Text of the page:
The Senate Has Killed Off The Marriage Equality Plebiscite

    It's gone, guys.

    The government's marriage equality plebiscite is officially dead, after failing to pass the Senate in a 33-29 vote on Monday night.

    Marianna Massey / Getty Images

    Politicians from Labor, the Greens, the Nick Xenophon Team, and Derryn Hinch all voted against the bill. As a result, the government – with One Nation, Jacqui Lambie, and David Leyonhjelm – did not have sufficient numbers to pass it.

    The vote brought to an end more than 14 months of vigorous, and at times ugly, debate about a national vote on same-sex marriage.

    Introduced as a policy in August 2015 under former prime minister Tony Abbott, the plebiscite was largely panned by the LGBTI community and welcomed by opponents of marriage equality.

    The government has insisted a plebiscite is the only viable path to same-sex marriage in this term of parliament. The defeat of the plebiscite leaves open the possibility of no movement on this issue until after the next election.

    Mick Tsikas / AAPIMAGE

    Special minister of state Scott Ryan introduces the same-sex marriage plebiscite bill in the Senate.

    Attorney general George Brandis was the last to take the floor to speak on the bill, delivering an impassioned defence of the plebiscite and arguing marriage equality would be delayed for years if it is voted down.

    "Stop playing politics with gay people's lives, because that is all that you are doing!" he said.

    "A vote against this bill is a vote against marriage equality."

    Brandis said the one reasonable argument against the plebiscite was offered by his colleague Dean Smith, the only government senator to speak against the bill and abstain from the vote.

    Smith told the parliament he could not vote in favour of the plebiscite as he is a constitutional and parliamentary conservative.

    A plebiscite on same-sex marriage could open up future national votes on any issue the parliament deems to be overly contentious, Smith said.

    "Precedent is important, and we have a duty to think of the long-term implications."

    The public gallery was near-empty during the evening debate, bar five marriage equality advocates. Long-time activist Rodney Croome was joined by PFLAG's Shelley Argent, Just Equal's Ivan Hinton-Teoh, and representatives from Rainbow Families Victoria.

    Australian Marriage Equality co-chair, Alex Greenwich, was in the chamber for the vote.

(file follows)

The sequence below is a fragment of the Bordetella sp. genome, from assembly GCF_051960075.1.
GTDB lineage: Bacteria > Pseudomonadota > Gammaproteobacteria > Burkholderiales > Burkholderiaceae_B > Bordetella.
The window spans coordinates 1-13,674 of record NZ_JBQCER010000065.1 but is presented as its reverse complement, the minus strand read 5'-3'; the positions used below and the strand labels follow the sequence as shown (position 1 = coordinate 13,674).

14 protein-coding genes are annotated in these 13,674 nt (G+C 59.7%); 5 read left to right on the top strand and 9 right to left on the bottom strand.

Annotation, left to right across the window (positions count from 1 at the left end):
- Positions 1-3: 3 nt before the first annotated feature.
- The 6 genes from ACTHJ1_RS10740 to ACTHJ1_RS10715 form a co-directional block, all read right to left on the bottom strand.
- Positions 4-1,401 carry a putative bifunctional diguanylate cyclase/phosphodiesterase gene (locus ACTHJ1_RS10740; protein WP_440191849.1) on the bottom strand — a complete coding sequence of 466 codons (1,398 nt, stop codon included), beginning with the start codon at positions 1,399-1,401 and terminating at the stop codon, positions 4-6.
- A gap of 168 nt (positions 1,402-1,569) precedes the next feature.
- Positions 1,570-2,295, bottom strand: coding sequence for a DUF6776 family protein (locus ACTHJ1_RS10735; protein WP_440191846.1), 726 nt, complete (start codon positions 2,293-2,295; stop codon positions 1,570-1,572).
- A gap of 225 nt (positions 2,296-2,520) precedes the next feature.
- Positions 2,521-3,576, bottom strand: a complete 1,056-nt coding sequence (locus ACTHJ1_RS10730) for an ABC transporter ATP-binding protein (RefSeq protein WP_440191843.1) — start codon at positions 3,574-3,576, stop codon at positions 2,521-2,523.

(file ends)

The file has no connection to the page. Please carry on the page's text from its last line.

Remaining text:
Mick Tsikas / AAPIMAGE

    Opposition leader in the senate Penny Wong during her speech on the plebiscite bill.

    Labor's Louise Pratt delivered a heartfelt speech calling on the government to "stop pretending" heterosexual relationships are better or more full of love than same-sex ones.

    Pratt, who fought back tears at points in her speech, argued it is "utterly demeaning" to vote on same-sex relationships and not others.

    "I don't want children, like my own son, subject to a public debate about the status of their family. About my family," she said.

    Opposition leader in the senate, Penny Wong, said she went through "much thought and soul searching" before concluding the plebiscite was not the right way to legislate same-sex marriage.

    "This bill has not even passed parliament yet already opponents of marriage equality are resorting to what can only be described as hate speech. The minister called it discourtesy. It is far more than that," she said.

    "And I want to say this to those in this chamber, for gay and lesbian Australians this hate speech is not abstract. It is real. It is part of our daily life. And its impact can be very harmful."

    Greens senator Janet Rice spoke about her wife Penny, who is transgender, and transitioned years after they had married.

    "We know our same-sex marriage is just as valid and deep and loving as our heterosexual one was," Rice said.

    Government senator Ian Macdonald told the parliament, "Clearly there is no discrimination against same-sex couples and hasn't been for many years now".

    He added he was "sick and tired" of the debate, saying "I can't understand this five-year campaign by the ultra-left to waste the time of the parliament in this ongoing debate".

    Libertarian senator David Leyonhjelm told LGBTI Australians to "harden up" instead of opposing a plebiscite.

    "You may not want to accept it, but homophobes already have a voice, and guess what, they’ll continue to have a voice for the rest of time. It’s called a free society," he said.

    Pauline Hanson offered several arguments against the plebiscite and against same-sex marriage itself, in a meandering speech, saying most gay people do not want to marry and that you don't need a certificate to show your love for someone.

    "I've been married twice. It's not all it's cracked up to be," she said.

    Jacqui Lambie said allowing same-sex couples to marry would make her feel personally discriminated against on the basis of religion.

    "I would feel discriminated against as a Christian if my sacred religious tradition was changed by politicians," she said.

    Lambie also called for a triple plebiscite to be held, encompassing Indigenous recognition in the Constitution, euthanasia, and same-sex marriage.

    Lane Sainty is the editor of BuzzFeed News in Australia and is based in Sydney.

    Contact Lane Sainty at

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